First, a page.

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Tamburini C.,Aix - Marseille University | Tamburini C.,University of Toulon | Canals M.,University of Barcelona | Durrieu de Madron X.,University of Perpignan | And 175 more authors.
PLoS ONE | Year: 2013

The deep ocean is the largest and least known ecosystem on Earth. It hosts numerous pelagic organisms, most of which are able to emit light. Here we present a unique data set consisting of a 2.5-year long record of light emission by deep-sea pelagic organisms, measured from December 2007 to June 2010 at the ANTARES underwater neutrino telescope in the deep NW Mediterranean Sea, jointly with synchronous hydrological records. This is the longest continuous time-series of deep-sea bioluminescence ever recorded. Our record reveals several weeks long, seasonal bioluminescence blooms with light intensity up to two orders of magnitude higher than background values, which correlate to changes in the properties of deep waters. Such changes are triggered by the winter cooling and evaporation experienced by the upper ocean layer in the Gulf of Lion that leads to the formation and subsequent sinking of dense water through a process known as "open-sea convection". It episodically renews the deep water of the study area and conveys fresh organic matter that fuels the deep ecosystems. Luminous bacteria most likely are the main contributors to the observed deep-sea bioluminescence blooms. Our observations demonstrate a consistent and rapid connection between deep open-sea convection and bathypelagic biological activity, as expressed by bioluminescence. In a setting where dense water formation events are likely to decline under global warming scenarios enhancing ocean stratification, in situ observatories become essential as environmental sentinels for the monitoring and understanding of deep-sea ecosystem shifts. © 2013 Tamburini et al.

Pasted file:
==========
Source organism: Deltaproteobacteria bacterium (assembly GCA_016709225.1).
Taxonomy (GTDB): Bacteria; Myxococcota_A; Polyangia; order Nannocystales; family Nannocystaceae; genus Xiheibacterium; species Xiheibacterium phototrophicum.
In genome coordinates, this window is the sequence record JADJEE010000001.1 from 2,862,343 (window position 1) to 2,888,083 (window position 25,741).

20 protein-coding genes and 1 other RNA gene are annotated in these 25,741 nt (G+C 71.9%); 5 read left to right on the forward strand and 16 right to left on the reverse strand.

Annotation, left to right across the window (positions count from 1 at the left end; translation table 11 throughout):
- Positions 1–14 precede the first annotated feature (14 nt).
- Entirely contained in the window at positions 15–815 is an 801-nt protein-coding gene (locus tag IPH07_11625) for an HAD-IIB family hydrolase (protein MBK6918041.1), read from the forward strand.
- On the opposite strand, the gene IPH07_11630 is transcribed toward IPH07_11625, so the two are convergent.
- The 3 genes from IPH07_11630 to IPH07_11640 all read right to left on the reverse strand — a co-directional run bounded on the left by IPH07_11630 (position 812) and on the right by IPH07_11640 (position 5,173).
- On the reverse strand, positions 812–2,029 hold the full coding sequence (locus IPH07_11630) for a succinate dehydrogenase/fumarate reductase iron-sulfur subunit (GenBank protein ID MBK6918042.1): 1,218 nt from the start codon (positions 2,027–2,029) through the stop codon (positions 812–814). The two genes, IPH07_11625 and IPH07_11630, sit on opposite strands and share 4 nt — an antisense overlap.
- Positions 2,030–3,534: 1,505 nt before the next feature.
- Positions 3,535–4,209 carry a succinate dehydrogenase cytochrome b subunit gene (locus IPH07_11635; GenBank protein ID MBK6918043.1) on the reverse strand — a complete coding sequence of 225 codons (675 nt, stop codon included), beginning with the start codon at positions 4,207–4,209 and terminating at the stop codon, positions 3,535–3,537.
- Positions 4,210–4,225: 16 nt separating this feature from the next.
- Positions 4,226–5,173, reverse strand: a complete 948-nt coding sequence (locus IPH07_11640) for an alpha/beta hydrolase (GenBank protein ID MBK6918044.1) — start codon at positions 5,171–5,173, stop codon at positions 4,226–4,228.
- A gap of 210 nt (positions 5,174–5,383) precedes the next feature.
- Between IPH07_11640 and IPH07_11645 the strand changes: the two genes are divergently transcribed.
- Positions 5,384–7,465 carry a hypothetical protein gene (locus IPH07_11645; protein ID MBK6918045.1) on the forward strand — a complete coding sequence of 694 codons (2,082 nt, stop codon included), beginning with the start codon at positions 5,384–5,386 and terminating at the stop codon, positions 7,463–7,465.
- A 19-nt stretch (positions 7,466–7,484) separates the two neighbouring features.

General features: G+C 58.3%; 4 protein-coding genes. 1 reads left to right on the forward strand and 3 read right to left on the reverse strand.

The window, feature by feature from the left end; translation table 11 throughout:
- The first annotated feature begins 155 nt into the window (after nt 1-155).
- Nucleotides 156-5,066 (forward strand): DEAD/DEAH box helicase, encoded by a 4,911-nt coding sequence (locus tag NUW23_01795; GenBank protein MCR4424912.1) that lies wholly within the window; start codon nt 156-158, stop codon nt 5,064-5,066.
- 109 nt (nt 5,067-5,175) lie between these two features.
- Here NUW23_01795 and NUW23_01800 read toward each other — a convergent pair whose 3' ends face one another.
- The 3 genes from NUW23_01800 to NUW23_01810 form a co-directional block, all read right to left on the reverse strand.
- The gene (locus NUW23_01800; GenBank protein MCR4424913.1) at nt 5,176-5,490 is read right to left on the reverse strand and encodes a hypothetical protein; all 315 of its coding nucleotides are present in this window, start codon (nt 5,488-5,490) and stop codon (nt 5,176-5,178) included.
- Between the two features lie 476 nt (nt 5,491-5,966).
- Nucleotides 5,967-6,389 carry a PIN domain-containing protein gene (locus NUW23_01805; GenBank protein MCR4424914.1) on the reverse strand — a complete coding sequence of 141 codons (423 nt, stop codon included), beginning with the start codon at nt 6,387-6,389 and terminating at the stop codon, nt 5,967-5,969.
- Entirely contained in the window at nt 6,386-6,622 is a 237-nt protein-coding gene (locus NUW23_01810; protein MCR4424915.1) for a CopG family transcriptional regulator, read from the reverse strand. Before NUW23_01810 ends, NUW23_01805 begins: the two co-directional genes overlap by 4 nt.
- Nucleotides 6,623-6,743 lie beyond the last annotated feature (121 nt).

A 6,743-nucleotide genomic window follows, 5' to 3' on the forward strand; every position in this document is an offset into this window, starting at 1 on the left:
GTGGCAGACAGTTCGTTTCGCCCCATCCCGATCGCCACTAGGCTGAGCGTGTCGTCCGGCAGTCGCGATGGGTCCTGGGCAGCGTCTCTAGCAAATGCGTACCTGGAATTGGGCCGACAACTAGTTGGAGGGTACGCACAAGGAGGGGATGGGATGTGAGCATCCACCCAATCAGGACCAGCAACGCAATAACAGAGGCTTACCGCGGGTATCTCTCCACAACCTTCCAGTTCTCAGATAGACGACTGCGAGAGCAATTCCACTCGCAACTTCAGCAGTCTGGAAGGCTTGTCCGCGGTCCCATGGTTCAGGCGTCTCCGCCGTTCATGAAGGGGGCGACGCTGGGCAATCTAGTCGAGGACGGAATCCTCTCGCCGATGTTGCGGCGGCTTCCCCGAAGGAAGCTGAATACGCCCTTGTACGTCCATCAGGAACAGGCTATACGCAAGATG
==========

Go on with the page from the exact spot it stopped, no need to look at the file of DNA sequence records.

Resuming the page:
Schonherr G.,Leibniz Institute for Astrophysics Potsdam | Schwarm F.-W.,Dr. Remeis Sternwarte and ECAP | Falkner S.,Dr. Remeis Sternwarte and ECAP | Dauser T.,Dr. Remeis Sternwarte and ECAP | And 12 more authors.
Astronomy and Astrophysics | Year: 2014

Context. Accretion-powered X-ray pulsars show highly energy-dependent and complex pulse-profile morphologies. Significant deviations from the average pulse profile can appear, in particular close to the cyclotron line energies. These deviations can be described as energy-dependent phase lags, that is, as energy-dependent shifts of main features in the pulse profile. Aims. Using a numerical study we explore the effect of cyclotron resonant scattering on observable, energy-resolved pulse profiles. Methods. We generated the observable emission as a function of spin phase, using Monte Carlo simulations for cyclotron resonant scattering and a numerical ray-tracing routine accounting for general relativistic light-bending effects on the intrinsic emission from the accretion columns. Results. We find strong changes in the pulse profile coincident with the cyclotron line energies. Features in the pulse profile vary strongly with respect to the average pulse profile with the observing geometry and shift and smear out in energy additionally when assuming a non-static plasma. Conclusions. We demonstrate how phase lags at the cyclotron energies arise as a consequence of the effects of angular redistribution of X-rays by cyclotron resonance scattering in a strong magnetic field combined with relativistic effects. We also show that phase lags are strongly dependent on the accretion geometry. These intrinsic effects will in principle allow us to constrain a system's accretion geometry. © 2014 ESO.